Tomorrow Max starts at his new school. I left last week's teacher meeting more nervous than when I went in. I had high expectations as the administration and nurse had been saying all the right things. Tables are washed after snacks and meals. Hands are washed before and after eating. The Epi-pen would be kept with the teacher at all times. The nurse is there full-time.
I got nervous though when right after we sat down, Max's new teacher (Mrs. S.) asked, "So he is allergic to peanuts. Does that mean peanut butter and things with peanuts in them as well?" I thought "Oh no, she doesn't quite get it."
"Do you want his place at the table washed before he eats?" she asked. I said I thought tables were already washed after snacks and meals. The other Kindergarten teacher (Ms. G.) spoke up and explained what they did last year. She had a child in her class the previous year with multiple allergies and was able to go through the table and hand washing process in detail. I added that if people didn't wash their hands Max would remind him. I explained Max's awareness of his own allergies and his defensiveness which can come off as being rude.
When we got to Max's milk allergy Mrs. S. asked, "So what about yogurt or those yogurt drinks, ice cream, he can't have those?" "No," I replied, "or Goldfish crackers or anything that contains milk."
"What will happen if he touches milk?" asked Ms. G, "We have lots of milk spills."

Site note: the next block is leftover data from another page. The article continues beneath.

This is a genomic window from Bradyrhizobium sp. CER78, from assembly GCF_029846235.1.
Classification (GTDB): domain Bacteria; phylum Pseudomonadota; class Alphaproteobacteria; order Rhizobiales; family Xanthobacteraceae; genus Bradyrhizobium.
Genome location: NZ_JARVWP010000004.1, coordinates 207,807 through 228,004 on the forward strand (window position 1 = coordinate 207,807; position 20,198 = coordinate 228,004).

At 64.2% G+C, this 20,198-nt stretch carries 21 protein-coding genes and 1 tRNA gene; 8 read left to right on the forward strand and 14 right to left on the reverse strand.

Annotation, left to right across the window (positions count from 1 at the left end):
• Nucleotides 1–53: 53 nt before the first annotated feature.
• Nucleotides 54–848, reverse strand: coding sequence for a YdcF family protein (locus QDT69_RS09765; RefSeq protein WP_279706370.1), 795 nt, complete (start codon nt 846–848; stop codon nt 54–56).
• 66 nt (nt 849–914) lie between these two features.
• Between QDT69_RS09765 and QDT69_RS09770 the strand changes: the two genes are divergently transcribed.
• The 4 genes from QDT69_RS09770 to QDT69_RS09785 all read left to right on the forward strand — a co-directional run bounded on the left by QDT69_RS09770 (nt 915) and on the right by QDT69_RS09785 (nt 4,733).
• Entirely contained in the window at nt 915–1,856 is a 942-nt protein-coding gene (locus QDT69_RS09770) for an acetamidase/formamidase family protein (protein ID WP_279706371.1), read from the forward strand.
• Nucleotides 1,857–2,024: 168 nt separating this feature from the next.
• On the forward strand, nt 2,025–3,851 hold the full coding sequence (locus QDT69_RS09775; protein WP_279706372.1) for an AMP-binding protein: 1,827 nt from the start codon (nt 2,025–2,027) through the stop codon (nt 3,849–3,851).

"He will get localized hives." They all seemed rather alarmed at this. I explained that they would need to wash the skin with soap and water. And observe him for other symptoms. Just getting on his skin wouldn't necessarily send him into anaphylaxis. I realize this may be the case for other children but in our case if it's not ingested it had never led us down an Epi pen path.
We covered much, much more about food allergies and Max's needs in order to keep him safe. By the end, Mrs. S. looked beaten down. Which made me more nervous. In hindsight, it has to be hard on teachers. The weight of responsibility for so many children's safety. To have a child who needs extra precautions must sometimes seem overwhelming. Especially when that child is allergic to something in every other child's lunch. I know how I felt when Max was first diagnosed "How am I going to do this?" She must in someways feel the same.
The extraordinary part was what happened when I got home. The school nurse called me. She wanted to know how I felt about the meeting. I relayed my nervousness and we went over the points we felt needed reinforced with Mrs. S. I felt I had found an ally.
It seems we covered everything to keep Max physically safe. But I am still worried about the emotional part. I wonder how much his food allergies will make him feel left out this year. I didn't feel I got into this as much during the meeting. Ah, well, it is a process.
I'm less nervous about the food allergy part now. My nerves today are probably more centered around everything other parents are nervous about. Will his teacher like him/understand where he is coming from? Will he get along with his classmates? Will he like it and embrace learning in a new environment?
I guess the worries never stop, no matter if your child has a food allergy or not.